Staghorn Sumac and Birds
Staghorn Sumac (Rhus typhina) is a small tree with hairy twigs, hairy leave stalks and hairy fruit. The tree gets its name for the resemblance the branches have with deer’s antlers when the antlers are “in velvet”. The Peterson Field Guide to Medicinal Plants says “American Indians used berries in cough syrups. Berry tea used for lung ailments. Gargled for sore throats and worms. Leaf tea used for sore throats, tonsillitis. Root or bark tea astringent; used for bleeding”. But do note they remind us; “Do not confuse Staghorn Sumac with Poison Sumac”!!!
This weekend with the heavy snow we received that blanked the ground . . . it forced many of our Robins to forage for food under non-snowy ground cover or on the Sumac trees! I found that Sumac is only eaten by the birds whenever there is nothing else to eat! Not sure if you remember earlier this month me posting this photo below of an American Crow feeding on some sumac. This was a day that we received both heavy snow and freezing rain, which had forced this bird to go after its last resort food!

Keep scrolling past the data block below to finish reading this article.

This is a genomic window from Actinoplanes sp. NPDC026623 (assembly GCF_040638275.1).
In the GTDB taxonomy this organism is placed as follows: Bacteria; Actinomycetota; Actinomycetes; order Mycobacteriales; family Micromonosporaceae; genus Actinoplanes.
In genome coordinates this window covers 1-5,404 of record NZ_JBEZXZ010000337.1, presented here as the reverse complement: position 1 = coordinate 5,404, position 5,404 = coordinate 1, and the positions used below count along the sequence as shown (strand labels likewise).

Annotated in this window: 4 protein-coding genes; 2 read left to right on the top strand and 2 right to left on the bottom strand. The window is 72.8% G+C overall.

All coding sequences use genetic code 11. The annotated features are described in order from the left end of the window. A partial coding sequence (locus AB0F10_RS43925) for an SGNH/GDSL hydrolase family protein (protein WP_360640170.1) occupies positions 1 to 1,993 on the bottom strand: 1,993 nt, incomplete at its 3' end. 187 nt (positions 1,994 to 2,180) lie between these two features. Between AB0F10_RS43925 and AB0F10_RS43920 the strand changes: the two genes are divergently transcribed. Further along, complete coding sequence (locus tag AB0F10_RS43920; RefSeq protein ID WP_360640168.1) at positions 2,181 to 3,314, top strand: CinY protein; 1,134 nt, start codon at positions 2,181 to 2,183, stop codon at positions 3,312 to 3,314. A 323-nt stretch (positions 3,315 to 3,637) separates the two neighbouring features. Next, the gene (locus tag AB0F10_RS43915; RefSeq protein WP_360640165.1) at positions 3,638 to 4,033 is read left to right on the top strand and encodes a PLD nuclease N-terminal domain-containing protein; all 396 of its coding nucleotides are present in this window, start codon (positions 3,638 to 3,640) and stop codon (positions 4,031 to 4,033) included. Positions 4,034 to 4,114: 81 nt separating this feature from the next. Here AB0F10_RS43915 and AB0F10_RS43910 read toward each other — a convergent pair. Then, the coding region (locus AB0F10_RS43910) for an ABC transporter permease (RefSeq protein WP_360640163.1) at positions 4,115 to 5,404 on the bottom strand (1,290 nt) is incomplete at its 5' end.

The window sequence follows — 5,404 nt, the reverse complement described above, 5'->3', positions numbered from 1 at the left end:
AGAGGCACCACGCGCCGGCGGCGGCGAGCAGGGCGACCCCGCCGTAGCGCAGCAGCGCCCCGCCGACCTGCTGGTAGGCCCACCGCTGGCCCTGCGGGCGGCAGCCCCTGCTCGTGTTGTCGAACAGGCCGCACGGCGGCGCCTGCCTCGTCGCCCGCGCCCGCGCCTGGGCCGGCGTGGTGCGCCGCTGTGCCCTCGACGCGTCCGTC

Today while cleaning some bluebird boxes out, I found some sumac scat (from some birds) that reminded me of a blog post I did last year on “Food that helps the bluebirds during a snow storm”. I will summarize the post stating that “My SWAG (Scientific Wild Ass Guess) is that this scat is really from the Eastern Bluebirds” and just before that stated “that these seeds gave the birds the runs”! The discussions in this post was very interesting and I will share what Luis M stated “Staghorn Sumac is a natural laxative . . so my guess is that you’re probably right with the “runs” theory!”
So, if you were hungry and Staghorn Sumac was the last thing available for you to eat . . . would you eat it knowing that you would get the runs? I guess the birds are thinking the same way that we would in this situation (Last Resort Food)!
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